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UN Human Rights Council Should Renew Mandate of Burundi Investigation

Item 4 interactive dialogue with the UN Commission of Inquiry on Burundi

This year, Human Rights Watch spoke with some of the hundreds of refugees who continue to flee Burundi each month. Many continue to leave because of the violence: the appearance of a neighbor’s body on the street bearing signs of beatings or machete wounds, the disappearance of a loved one, or repeated threats by the ruling party’s youth league, the Imbonerakure. But more and more refugees have said that the so-called “voluntary” financial contributions they were forced to make to the ruling CNDD-FDD and to fund the 2020 elections pushed them to leave. One refugee interviewed in July said:

I left Burundi because I wasn’t a member of the ruling party. The Imbonerakure asked me to pay because I wasn’t a member. They asked all the time until I started operating at a loss.  When I tried to cross over to Tanzania, I was accused of being a rebel and of supporting the opposition.

Many men and women interviewed this year told us that refusing to join the ruling party, give money to it, attend its rallies or build its offices leads to threats, beatings, arrests, or death. We have documented how the Imbonerakure set up illegal roadblocks where they beat up and extorted people who had not paid for the elections, prevented people from accessing markets, and forcibly collected in-kind contribution from an already severely impoverished population.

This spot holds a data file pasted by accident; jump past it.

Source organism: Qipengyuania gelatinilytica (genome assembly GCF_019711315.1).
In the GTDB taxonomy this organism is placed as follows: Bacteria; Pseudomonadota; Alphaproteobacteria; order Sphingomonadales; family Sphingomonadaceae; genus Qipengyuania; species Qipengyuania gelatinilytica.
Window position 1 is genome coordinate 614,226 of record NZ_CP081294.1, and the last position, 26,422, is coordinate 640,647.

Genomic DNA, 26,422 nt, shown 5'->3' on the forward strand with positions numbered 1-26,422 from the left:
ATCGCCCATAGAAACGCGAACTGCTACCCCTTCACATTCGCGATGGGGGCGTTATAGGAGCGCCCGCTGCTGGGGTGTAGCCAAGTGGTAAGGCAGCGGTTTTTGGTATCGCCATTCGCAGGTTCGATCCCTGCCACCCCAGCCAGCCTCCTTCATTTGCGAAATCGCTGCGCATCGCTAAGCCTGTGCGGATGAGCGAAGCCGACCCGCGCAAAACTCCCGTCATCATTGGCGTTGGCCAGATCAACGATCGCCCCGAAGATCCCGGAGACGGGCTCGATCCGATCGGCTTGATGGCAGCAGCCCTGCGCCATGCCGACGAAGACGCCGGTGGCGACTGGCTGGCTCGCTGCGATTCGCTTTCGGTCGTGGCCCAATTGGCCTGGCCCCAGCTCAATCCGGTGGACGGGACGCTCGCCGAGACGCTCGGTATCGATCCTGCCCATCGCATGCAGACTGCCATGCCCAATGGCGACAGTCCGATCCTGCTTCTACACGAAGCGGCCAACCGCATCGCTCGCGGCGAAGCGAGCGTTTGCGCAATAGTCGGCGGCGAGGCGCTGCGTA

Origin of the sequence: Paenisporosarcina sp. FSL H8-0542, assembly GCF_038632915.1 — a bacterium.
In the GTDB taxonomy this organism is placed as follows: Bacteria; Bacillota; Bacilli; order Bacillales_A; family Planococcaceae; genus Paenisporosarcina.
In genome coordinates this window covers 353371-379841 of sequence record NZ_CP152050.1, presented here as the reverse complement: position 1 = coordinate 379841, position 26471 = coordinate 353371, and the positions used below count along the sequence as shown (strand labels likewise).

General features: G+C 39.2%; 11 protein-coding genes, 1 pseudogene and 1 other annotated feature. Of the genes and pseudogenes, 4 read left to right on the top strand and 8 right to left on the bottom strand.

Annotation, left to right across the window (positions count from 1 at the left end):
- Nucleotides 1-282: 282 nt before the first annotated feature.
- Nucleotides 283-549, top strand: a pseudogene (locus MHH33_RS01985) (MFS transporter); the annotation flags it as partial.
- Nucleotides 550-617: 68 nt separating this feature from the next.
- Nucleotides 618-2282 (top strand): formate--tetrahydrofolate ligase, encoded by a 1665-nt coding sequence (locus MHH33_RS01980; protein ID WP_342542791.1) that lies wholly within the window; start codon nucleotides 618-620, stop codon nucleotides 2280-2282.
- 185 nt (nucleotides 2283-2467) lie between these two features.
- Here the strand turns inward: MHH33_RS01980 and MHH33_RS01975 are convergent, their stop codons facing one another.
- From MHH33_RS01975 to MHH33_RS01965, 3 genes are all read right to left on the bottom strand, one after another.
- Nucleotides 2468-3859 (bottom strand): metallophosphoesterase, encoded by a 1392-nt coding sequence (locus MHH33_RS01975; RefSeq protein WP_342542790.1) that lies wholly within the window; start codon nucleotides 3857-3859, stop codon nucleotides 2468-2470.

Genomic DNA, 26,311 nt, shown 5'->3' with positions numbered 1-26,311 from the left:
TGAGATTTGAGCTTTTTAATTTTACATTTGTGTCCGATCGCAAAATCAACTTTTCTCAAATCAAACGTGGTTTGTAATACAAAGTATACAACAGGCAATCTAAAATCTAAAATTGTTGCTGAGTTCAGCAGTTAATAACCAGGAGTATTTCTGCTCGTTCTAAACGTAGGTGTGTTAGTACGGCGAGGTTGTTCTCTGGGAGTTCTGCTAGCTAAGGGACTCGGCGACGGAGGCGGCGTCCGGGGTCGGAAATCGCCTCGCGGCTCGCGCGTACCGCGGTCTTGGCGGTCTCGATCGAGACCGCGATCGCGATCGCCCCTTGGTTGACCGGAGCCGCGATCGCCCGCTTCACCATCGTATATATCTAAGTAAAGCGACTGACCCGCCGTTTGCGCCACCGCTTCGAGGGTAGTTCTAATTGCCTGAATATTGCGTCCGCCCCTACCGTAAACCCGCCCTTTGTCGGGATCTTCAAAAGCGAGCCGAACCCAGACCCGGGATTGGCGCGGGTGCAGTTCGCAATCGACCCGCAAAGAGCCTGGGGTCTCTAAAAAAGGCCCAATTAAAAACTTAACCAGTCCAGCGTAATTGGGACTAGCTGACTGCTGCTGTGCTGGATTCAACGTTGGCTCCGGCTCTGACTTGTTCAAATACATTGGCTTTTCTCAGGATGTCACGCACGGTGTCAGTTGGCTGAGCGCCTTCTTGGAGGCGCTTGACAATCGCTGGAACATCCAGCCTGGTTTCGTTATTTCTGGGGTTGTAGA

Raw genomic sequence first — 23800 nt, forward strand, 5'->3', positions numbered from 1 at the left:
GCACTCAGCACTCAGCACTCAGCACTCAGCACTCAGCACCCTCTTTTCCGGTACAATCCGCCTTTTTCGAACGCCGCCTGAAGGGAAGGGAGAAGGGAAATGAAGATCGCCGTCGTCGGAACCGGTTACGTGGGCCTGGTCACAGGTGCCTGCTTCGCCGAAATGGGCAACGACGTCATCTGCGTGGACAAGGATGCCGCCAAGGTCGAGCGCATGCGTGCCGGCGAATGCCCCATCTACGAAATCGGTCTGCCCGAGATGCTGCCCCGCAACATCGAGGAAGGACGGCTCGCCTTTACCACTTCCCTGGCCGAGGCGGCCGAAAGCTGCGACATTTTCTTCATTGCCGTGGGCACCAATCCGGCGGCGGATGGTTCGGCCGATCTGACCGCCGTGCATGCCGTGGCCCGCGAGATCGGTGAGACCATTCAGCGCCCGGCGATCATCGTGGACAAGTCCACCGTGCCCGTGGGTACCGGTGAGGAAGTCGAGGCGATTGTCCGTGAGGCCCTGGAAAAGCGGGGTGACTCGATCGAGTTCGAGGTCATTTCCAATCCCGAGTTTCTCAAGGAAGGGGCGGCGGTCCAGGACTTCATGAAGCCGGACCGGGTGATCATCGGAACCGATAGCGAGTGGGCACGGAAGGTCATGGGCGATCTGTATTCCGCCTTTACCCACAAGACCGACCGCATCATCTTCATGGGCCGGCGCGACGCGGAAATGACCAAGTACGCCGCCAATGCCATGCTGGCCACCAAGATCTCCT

Yet last month, Tanzania and Burundi agreed to repatriate all Burundian refugees from Tanzania, whether they wanted to return or not, arguing that Burundi is peaceful. According to the Commission, the current illusion of calm is based on terror. Human Rights Watch agrees with this assessment.

The continued abuses and the COI’s stark warning about the risk of further atrocities less than a year ahead of the country’s next elections highlights the importance of the full renewal of the COI at this session to continue its critical work. The mandate is all the more important given that the OHCHR was forced to leave Burundi in February.

Commissioners, could you further address the risks Burundians who have recently returned from aborad face? Do you think the international community has the mechanisms in place and ability to independently monitor the situation of repatriated Burundians once they have returned?

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